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The treachery of Indian movies: How real incidents are distorted to perpetuate lies and propaganda

The accused in the Badaun case were named Pappu Yadav, Avadhesh Yadav, Urvesh Yadav, Chhatrapal Yadav and Sarvesh Yadav. Chhatrapal and Sarvesh were policemen. However, in Anubhav Sinha's Article 15, the evil men became Brahmins.

Actor Suriya’s latest film Jai Bhim, which was released on November 2 on OTT platform Amazon Prime, had found itself in the eye of another raging storm after a video clip from the movie promoting violence and hatred against Hindi speakers had gone viral on the internet. 

Now, another controversy seems to have gripped the beleaguered movie as viewers have accused the creators of the movie of peddling fiction under the guise of making a movie based on true incidents. Although the makers and producers of the movie had touted it to be inspired by real-life events, many have accused the movie of showcasing incidents that run counter to reality. 

The movie is based on real-life incident that took place in Tamil Nadu in the 1990s, where a lawyer fought to get justice for a tribal woman. But viewers have alleged that the makers of the movie have deceitfully changed castes of certain characters to perpetuate their political propaganda.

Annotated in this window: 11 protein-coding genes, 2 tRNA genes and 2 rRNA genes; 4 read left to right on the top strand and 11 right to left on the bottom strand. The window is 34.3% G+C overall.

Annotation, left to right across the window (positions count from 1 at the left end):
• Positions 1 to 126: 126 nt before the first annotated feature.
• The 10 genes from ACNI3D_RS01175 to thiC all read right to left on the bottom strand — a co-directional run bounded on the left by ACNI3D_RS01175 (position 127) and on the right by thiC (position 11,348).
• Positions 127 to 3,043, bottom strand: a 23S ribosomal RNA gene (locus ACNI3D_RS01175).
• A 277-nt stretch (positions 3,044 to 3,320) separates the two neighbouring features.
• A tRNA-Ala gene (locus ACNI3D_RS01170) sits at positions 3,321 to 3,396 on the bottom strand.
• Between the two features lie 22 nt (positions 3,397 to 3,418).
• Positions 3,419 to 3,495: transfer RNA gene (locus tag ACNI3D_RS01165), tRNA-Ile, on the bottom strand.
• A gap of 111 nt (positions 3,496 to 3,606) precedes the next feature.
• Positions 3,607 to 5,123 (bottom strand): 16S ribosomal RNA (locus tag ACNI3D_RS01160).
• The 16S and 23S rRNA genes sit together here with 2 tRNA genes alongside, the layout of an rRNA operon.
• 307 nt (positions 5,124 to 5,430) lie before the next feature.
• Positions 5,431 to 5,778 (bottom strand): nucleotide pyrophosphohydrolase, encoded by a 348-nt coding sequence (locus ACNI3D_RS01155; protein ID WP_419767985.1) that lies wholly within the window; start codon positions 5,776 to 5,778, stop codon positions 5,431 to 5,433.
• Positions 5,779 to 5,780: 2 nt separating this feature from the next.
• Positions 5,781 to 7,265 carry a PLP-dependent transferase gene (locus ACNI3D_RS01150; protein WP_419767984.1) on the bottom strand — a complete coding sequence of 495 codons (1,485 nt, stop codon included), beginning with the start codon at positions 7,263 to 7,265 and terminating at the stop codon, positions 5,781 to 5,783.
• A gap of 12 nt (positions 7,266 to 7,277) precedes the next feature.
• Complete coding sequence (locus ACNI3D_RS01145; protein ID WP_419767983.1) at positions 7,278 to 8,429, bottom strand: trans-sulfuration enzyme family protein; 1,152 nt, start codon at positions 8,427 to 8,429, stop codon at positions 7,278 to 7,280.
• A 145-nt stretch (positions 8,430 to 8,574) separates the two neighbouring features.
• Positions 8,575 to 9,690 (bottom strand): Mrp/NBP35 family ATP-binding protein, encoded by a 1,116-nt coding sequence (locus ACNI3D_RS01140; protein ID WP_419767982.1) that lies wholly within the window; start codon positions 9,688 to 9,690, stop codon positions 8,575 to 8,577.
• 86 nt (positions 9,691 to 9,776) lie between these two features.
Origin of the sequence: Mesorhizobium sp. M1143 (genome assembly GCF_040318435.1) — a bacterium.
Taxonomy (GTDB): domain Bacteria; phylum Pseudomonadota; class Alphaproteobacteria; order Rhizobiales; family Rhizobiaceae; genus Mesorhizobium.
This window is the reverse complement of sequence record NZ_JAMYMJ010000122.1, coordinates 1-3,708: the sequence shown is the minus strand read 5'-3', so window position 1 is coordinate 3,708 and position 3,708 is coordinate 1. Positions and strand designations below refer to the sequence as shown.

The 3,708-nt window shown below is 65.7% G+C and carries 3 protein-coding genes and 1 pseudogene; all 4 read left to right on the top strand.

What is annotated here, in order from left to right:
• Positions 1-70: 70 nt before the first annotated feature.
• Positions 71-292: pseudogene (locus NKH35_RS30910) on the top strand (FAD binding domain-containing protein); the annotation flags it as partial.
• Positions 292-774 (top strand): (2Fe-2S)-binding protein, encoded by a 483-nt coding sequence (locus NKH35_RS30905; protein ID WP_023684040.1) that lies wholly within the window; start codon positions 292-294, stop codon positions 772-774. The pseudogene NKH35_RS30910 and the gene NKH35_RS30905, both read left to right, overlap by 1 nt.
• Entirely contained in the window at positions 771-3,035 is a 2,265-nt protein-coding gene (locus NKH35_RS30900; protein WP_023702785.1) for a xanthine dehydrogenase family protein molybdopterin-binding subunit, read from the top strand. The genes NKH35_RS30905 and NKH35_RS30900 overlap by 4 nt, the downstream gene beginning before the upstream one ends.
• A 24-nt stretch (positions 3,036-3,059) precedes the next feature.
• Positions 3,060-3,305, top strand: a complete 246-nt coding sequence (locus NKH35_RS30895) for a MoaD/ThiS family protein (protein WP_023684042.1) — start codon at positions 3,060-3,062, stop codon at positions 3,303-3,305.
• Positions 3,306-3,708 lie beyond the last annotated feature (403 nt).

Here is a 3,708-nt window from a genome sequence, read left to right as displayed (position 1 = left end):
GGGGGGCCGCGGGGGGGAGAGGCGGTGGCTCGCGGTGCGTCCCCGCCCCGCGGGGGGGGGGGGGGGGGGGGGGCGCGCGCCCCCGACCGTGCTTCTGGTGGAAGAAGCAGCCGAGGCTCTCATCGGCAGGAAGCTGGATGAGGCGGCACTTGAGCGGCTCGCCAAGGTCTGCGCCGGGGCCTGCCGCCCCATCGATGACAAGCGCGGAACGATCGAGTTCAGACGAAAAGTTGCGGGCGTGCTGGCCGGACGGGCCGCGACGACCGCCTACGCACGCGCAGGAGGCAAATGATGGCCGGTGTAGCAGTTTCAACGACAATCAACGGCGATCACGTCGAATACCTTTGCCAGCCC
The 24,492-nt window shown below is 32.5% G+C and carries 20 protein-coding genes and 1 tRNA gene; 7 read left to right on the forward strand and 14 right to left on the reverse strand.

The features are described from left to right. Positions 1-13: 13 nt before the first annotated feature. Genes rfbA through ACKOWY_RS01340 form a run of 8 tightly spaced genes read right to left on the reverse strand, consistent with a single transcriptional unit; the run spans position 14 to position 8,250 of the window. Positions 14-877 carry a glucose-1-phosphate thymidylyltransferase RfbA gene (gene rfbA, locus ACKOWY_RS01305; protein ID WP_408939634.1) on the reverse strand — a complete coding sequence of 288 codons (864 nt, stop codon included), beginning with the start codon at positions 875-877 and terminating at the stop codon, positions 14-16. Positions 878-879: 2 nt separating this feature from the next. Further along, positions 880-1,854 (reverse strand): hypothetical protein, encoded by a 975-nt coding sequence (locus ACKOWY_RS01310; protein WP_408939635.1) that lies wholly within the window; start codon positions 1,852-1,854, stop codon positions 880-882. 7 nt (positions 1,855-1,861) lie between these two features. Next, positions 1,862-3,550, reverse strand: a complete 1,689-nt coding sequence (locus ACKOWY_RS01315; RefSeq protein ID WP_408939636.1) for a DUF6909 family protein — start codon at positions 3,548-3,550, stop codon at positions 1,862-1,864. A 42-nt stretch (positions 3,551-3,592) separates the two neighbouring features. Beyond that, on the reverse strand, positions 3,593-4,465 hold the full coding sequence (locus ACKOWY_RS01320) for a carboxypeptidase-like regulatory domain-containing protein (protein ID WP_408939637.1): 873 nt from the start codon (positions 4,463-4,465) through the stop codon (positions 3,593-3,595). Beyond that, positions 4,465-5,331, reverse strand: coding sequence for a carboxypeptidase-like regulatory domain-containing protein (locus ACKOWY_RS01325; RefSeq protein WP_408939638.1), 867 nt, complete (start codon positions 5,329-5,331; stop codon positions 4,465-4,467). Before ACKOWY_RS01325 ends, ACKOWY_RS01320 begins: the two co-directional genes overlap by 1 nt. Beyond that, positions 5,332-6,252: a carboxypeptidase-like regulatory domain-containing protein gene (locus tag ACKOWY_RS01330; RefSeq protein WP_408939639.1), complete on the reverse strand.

For instance, the movie shows villains from the Vanniyar community with their sacred motif ‘Agni’ being situated in the frame. The sub-inspector in the movie, who is one of the villains, is a man from the Vanniyar community and depicted as an enemy of the Irular community. 

However, in reality, the sub-inspector who framed the Irular men and thrashed them was one ‘Anthony Sami’ and was not from the Vanniyar community. 

This has predictably not gone down well with the Vanniyars, who have shamed actor Suriya and makers of the movie for the unwarranted vilification of their community. 

In another scene in the movie, actor Suriya could be seen spreading canards about the Brahmin community. The scene is from outside the court where actor MS Bhaskar, as a Brahmin lawyer (Sankaran) who often utters ‘Sivaya Namaha’, is seen speaking with Suriya. In the exchanges that take place between the two, it is insinuated that Brahmins are a vile community that cannot be trusted. 

Perversion and distortion of facts to suit one’s narrative has become a hallmark of the Indian movie industry. The moviemakers and producers use the ‘creative liberty’ at their disposal to pervert real-life and twist facts to perpetuate propaganda that reinforces their political ideologies while undermining the opposing ones. Jai Bhim is not the first, and it certainly won’t be the last movie, where the creators have displayed blithe disregard for the truth, since the aim was not to depict real-life incidents but to showcase contrived reality. 

In the past too, film-makers have used this tool of “artistic freedom” to propagate bastardised, politically weaponised versions of real events. Here are some of those cases:-

Chak De India: Mir Ranjan Negi depicted as ‘Kabir Khan’ to portray alleged Islamophobia in the Indian society

Shah Rukh Khan starrer Chak De India was one such movie where facts were tweaked cunningly to peddle motivated propaganda. In the movie, Shah Rukh Khan played a character of a Muslim hockey player whose patriotism was called into question after he failed to score a penalty shot against India’s arch-rival Pakistan, a Muslim-majority country.